With 13 minutes left in the first half Saturday, Gophers men’s basketball coach Richard Pitino inserted three freshmen — Nate Mason, Bakary Konate and Gaston Diedhiou — into the game at the same time.
The two international big men are more raw than oysters as basketball players, and Mason began the game on the bench after losing his starting job.
Their one stint together didn’t last very long.
Pitino replaced Diedhiou before he even broke a sweat and Konate joined him on the bench shortly thereafter.
“Are you implying I give the hook to the players?” Pitino joked.
Well, um, yes. But giving those players experience absolutely remains the right call. That’s the reality for a team that dug a 1-6 hole to start the Big Ten season.
Pitino continued to walk that fine line between trying to win now while preparing for the future Saturday at Williams Arena. For one afternoon, he got the best of both worlds.
The Gophers used a spirited second-half push to defeat Illinois 79-71, and Pitino gave his youngsters more experience with an eye on next season and beyond.
“You’ve got to let them develop,” Pitino said.
The young coach finds himself in a weird spot. The Gophers entered the weekend in 13th place in the Big Ten. Their season to date has been a disappointment. Nobody expected them to be in this position.
As such, the focus pivoted from “win now’’ to “win now but also get the young guys some playing time.’’ That’s not an easy predicament for a coach who still needs to believe in his team while also dealing with the reality of his situation and his roster.
The Gophers don’t have many proven commodities coming back next season — particularly in the post — so Pitino needs to get his inexperienced players on-the-job training.
That means more playing time for Konate and Diedhiou and Charles Buggs, even if the results make Pitino cover his eyes in horror. And keep putting the ball in Mason’s hands in pressure spots at the end of close games because he’s the future and those moments will prove invaluable.
This seems like a learning process for Pitino, too. He’s only 32 years old coaching in a power conference. His team has struggled and lost some close games. That has forced him to tinker with his lineup and rotations in search of something that works.
“The Michigan game to me, we were making these ridiculous mistakes,” he said. “I thought guys needed to pay the price for those mistakes.”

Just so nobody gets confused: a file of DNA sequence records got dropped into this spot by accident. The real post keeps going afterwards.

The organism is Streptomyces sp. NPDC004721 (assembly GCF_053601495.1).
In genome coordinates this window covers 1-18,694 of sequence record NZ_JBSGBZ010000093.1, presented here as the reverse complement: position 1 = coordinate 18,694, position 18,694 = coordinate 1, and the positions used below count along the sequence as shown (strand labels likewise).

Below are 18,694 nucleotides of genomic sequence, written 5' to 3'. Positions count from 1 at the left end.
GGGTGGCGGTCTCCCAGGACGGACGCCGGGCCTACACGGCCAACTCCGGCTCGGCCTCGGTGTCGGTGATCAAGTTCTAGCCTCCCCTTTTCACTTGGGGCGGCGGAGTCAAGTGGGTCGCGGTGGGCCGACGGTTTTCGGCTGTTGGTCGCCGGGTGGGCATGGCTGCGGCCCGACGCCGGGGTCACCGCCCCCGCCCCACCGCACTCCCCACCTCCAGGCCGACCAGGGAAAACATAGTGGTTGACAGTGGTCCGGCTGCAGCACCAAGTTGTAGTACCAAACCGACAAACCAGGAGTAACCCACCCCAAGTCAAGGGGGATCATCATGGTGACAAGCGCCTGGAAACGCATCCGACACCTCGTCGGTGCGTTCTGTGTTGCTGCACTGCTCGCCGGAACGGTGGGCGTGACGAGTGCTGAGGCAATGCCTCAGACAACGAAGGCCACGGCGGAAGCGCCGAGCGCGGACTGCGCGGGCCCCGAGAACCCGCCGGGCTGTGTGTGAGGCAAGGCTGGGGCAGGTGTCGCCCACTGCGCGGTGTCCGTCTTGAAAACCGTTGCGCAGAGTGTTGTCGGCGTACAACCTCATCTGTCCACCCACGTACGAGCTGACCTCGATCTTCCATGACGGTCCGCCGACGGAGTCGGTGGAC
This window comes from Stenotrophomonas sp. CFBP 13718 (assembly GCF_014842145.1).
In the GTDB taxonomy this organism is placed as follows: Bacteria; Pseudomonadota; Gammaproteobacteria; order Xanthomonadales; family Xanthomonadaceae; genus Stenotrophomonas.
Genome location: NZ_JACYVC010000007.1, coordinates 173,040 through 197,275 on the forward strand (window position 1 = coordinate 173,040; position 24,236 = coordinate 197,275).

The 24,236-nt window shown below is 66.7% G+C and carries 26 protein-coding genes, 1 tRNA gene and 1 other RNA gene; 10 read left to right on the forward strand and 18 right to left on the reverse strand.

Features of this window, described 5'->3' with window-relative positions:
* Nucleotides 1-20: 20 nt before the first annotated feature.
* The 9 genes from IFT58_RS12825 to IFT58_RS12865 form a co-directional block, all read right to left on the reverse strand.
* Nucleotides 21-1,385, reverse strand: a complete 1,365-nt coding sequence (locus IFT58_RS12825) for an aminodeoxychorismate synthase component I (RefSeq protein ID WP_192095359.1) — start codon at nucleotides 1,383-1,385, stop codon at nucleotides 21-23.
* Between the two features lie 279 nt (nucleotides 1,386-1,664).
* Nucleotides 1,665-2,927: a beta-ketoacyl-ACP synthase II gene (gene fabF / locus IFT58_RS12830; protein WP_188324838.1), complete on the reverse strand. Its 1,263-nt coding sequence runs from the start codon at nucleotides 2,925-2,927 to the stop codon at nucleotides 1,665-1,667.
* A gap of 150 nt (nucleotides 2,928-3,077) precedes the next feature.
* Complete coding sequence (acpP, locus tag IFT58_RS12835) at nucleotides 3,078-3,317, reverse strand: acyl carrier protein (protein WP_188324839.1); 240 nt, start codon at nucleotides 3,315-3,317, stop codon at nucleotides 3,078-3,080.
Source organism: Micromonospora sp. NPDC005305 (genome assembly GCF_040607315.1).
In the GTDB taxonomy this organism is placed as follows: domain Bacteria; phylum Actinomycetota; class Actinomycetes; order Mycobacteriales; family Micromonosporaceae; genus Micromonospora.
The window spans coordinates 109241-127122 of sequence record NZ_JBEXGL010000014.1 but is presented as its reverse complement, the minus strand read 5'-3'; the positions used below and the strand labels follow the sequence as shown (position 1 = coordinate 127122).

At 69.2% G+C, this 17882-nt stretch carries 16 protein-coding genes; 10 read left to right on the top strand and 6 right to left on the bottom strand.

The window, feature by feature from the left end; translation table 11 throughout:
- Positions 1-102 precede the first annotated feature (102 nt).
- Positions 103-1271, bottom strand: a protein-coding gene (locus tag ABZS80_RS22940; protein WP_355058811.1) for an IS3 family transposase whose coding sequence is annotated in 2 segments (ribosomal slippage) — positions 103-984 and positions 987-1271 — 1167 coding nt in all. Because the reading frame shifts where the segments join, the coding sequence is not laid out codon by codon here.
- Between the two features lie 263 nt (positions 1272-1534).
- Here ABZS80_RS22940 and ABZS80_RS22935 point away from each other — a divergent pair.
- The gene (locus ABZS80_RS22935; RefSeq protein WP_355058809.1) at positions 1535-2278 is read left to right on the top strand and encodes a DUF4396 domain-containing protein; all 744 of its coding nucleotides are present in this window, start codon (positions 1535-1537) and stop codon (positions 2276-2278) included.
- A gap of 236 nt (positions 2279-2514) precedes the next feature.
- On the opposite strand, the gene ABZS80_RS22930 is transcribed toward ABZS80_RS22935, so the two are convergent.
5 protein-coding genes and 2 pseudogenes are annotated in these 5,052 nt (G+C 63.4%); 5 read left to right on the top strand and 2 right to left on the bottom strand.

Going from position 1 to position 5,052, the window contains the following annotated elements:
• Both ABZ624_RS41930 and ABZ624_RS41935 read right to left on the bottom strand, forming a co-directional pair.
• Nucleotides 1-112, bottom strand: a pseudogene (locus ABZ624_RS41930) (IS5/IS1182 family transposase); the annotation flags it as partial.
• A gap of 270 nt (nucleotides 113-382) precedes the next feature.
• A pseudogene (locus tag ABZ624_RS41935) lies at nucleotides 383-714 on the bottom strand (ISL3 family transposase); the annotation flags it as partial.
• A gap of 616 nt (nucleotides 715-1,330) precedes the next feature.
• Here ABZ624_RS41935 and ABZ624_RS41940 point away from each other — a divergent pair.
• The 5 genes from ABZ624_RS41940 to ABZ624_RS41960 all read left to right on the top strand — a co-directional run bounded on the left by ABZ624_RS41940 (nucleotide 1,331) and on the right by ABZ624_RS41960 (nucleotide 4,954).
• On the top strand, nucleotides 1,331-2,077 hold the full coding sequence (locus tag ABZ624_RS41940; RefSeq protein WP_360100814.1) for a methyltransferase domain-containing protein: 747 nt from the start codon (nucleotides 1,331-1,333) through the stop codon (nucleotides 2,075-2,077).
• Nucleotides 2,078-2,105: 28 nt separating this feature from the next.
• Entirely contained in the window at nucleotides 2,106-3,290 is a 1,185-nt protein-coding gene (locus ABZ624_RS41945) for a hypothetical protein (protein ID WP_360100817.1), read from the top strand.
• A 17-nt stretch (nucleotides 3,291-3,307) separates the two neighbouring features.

Mason replaced senior DeAndre Mathieu as the starting point guard for three games, though Pitino has rethought that decision.
Pitino elevated his two freshmen big men ahead of senior Elliott Eliason, though that also might change after Pitino cringed through Diedhiou’s one minute of action Saturday.
“Gas just is not ready yet,” he said. “I’m telling him to get [into a zone] and he’s in a man. It’s just ridiculous. It’s going to give me a heart attack.”
Konate has a better understanding of the game, but he still has miles to go before he can be considered reliable. He plays hard and fights for position in the post. But he gets lost on defense and plays with a herky-jerky movement that suggests he’s not comfortable yet.
Illinois grabbed three offensive rebounds during Konate’s first stint. As Konate secured a loose ball and looked for an outlet on one possession, Pitino reacted like a parent who noticed his infant reaching for an electrical outlet. He wanted to get him away from danger as quickly as possible.
“He’s going to be a good player, but he just fouls everybody,” Pitino said. “And he just looks at the ref. He’s fouling!”
Konate picked up three fouls in 10 minutes, but he also had a few nice moments in the second half. He made a 15-foot jumper and grabbed a couple of rebounds.
Buggs also made a contribution after Pitino gave him a quick hook in the first half, as well. Buggs provided a dunk and some energy during the decisive run.
Pitino mentioned Buggs’ daily approach to being a player at this level as the thing standing in his way. In other words, it’s not so much talent as it is him showing consistent effort and focus.
The Gophers have to figure this stuff out now before next season. Their youngsters are so raw that they need this experience. They have to find out what they have in these guys.
Winning games remains the focus, but at this point, it would be shortsighted to sacrifice a chance to develop the future, too.